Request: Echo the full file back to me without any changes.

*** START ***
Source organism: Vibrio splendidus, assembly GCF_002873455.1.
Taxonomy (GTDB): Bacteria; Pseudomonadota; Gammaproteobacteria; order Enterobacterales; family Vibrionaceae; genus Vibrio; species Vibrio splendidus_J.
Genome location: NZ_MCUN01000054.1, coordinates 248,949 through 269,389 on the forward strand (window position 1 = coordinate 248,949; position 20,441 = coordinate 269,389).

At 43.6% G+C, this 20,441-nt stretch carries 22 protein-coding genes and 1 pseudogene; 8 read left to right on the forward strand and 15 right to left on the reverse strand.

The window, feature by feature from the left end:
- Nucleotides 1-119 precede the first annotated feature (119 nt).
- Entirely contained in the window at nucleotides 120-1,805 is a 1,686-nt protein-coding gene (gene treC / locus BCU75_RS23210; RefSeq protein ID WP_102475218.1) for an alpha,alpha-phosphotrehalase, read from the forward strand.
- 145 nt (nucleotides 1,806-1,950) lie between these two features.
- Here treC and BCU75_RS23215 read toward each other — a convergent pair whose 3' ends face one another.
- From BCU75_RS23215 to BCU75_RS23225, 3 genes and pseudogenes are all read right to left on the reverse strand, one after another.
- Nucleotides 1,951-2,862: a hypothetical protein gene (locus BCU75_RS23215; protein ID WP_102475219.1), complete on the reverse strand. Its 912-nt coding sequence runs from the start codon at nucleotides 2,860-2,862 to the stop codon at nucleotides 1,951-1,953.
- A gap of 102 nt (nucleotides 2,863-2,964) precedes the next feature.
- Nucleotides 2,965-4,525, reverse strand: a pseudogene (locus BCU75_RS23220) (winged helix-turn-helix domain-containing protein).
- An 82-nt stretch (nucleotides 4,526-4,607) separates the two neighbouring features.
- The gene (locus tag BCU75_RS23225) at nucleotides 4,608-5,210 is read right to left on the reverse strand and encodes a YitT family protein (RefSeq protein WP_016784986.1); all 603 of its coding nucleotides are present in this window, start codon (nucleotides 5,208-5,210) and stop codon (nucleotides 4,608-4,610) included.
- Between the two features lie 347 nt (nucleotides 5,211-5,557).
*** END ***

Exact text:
Source organism: Vibrio splendidus, assembly GCF_002873455.1.
Taxonomy (GTDB): Bacteria; Pseudomonadota; Gammaproteobacteria; order Enterobacterales; family Vibrionaceae; genus Vibrio; species Vibrio splendidus_J.
Genome location: NZ_MCUN01000054.1, coordinates 248,949 through 269,389 on the forward strand (window position 1 = coordinate 248,949; position 20,441 = coordinate 269,389).

At 43.6% G+C, this 20,441-nt stretch carries 22 protein-coding genes and 1 pseudogene; 8 read left to right on the forward strand and 15 right to left on the reverse strand.

The window, feature by feature from the left end:
- Nucleotides 1-119 precede the first annotated feature (119 nt).
- Entirely contained in the window at nucleotides 120-1,805 is a 1,686-nt protein-coding gene (gene treC / locus BCU75_RS23210; RefSeq protein ID WP_102475218.1) for an alpha,alpha-phosphotrehalase, read from the forward strand.
- 145 nt (nucleotides 1,806-1,950) lie between these two features.
- Here treC and BCU75_RS23215 read toward each other — a convergent pair whose 3' ends face one another.
- From BCU75_RS23215 to BCU75_RS23225, 3 genes and pseudogenes are all read right to left on the reverse strand, one after another.
- Nucleotides 1,951-2,862: a hypothetical protein gene (locus BCU75_RS23215; protein ID WP_102475219.1), complete on the reverse strand. Its 912-nt coding sequence runs from the start codon at nucleotides 2,860-2,862 to the stop codon at nucleotides 1,951-1,953.
- A gap of 102 nt (nucleotides 2,863-2,964) precedes the next feature.
- Nucleotides 2,965-4,525, reverse strand: a pseudogene (locus BCU75_RS23220) (winged helix-turn-helix domain-containing protein).
- An 82-nt stretch (nucleotides 4,526-4,607) separates the two neighbouring features.
- The gene (locus tag BCU75_RS23225) at nucleotides 4,608-5,210 is read right to left on the reverse strand and encodes a YitT family protein (RefSeq protein WP_016784986.1); all 603 of its coding nucleotides are present in this window, start codon (nucleotides 5,208-5,210) and stop codon (nucleotides 4,608-4,610) included.
- Between the two features lie 347 nt (nucleotides 5,211-5,557).